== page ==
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Friday, October 16, 2015

More on the veiled scatology in Austen’s satire of the Prince in Northanger Abbey



Nancy Mayer responded to my latest post about the scatological satire of the Prince of Whales in Northanger Abbey with the following passionate rebuttal:

“All the caricaturists loved to show women falling out of carriages or off horses or down staircases showing naked bottoms. The wearing of drawers by women wasn't yet uniformly common. Austen revised NA after she retrieved it in 1805. At that time, no one probably even remembered that the Prince had had an accident in 1788 when Jane was what-- 13. You think a 13 year old -- genius or not-- made that much of a cartoon she probably didn't even see? Also, it is easier to see these things looking back when one can look at what was in print or being spoken of at the time. However, there is no reason to believe that Austen made the same connections or that she even saw the drawings. It is also not at all certain that the English of the day referred to two different pieces of anatomy as cheeks. One needs to do more to place the pictures and the definitions into an 18th century rectory and the hands of a young lady. Just because people today loved to find scatological meanings in everything doesn't mean that Austen did. To say that Austen thought a mention of a type of carriage in her work would remind readers instantly of a caricature of one is far fetched. Respectable women didn't waste their money on such vulgar drawings. I doubt there was a shop in Steventon that carried them. They were not published in the newspapers. Even today with almost widespread and instant availability of news and gossip people would be wrong to assume every one saw or heard something on TV. In Austen's day without such easily available access it was even more doubtful. That is what bugs me the most about such conjectures. The mindset seems to be that if it was in existence at the time Austen was alive that she definitely saw it, made such and such a connection and thought all the females she knew would also have seen it and made the same connection. That is illogical. People have made a name for themselves and some money by writing books attributing all sorts of weird stuff to Jane Austen.  At present Austen's name sells. At present much foolishness is accepted as scholarship.”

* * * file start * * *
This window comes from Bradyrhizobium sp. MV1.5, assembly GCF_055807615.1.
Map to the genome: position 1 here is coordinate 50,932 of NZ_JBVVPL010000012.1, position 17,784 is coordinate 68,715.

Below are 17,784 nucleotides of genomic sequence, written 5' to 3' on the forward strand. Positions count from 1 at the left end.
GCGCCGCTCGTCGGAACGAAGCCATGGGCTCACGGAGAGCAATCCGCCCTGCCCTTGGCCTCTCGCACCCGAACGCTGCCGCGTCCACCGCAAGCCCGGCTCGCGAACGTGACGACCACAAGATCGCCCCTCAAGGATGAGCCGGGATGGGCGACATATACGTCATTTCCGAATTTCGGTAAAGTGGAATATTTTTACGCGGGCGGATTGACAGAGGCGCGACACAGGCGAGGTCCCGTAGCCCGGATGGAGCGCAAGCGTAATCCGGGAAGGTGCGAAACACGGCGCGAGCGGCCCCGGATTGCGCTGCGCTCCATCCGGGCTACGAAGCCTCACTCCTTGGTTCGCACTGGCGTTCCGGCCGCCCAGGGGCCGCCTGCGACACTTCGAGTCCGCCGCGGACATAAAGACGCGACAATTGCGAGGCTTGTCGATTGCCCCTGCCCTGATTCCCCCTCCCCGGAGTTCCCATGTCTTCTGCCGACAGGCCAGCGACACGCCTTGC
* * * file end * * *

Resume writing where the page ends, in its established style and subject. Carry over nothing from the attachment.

Nancy,  you honor me with the detail of your rebuttal, and, beneath your usual radical skepticism, there are, also as usual, a couple of very good questions lurking, to each of which I will accord the compliment of rational opposition:

Question One: Why should we believe that Jane Austen was interested in strongly satirical political caricature?

Her History of England, written in 1791 when Jane was not yet 16, contains a dozen political miniature political caricatures of English royals of the past,  skilfully drawn by sister Cassandra---caricatures which, as Annette Upfal has brilliantly demonstrated, are ALSO veiled portraits of members of the Austen family (most notably the witch-like Queen Elizabeth I as Mrs. Austen, and the angelic Mary Queen of Scots as JA herself). So there, for starters, you have the strongest possible evidence that the teenaged Jane Austen was already extremely interested in strongly satirical political caricature---and 1791 was Gillray's prime, when his public fame was at its highest, and that was only 3 years after his scatological carriage accident caricature. So there can be little doubt that this is no coincidence, and that Jane and Cassandra were actually inspired by Gillray’s famous caricatures.

Now, fast forward ahead 21 years to 1812, and we find Cruikshank's famous images of the Prince of Whales (including the one I found in 2006 and which is the masthead of my blog, which depicts the Prince Regent as a giant whale/Satan from Paradise Lost, which was obviously produced in tandem with the contemporaneous satirical poem "The Triumph of the Whale" penned by Charles Lamb), and both coming out at exactly the same moment when Jane Austen writes to Martha Lloyd of her hatred of the Prince. And so, it can come as no surprise to anyone that when JA began writing Emma shortly thereafter, the charade that Jane Austen wrote herself for Chapter 9 has, as its principal secret answer, "Prince of Whales", as Colleen Sheehan brilliantly showed.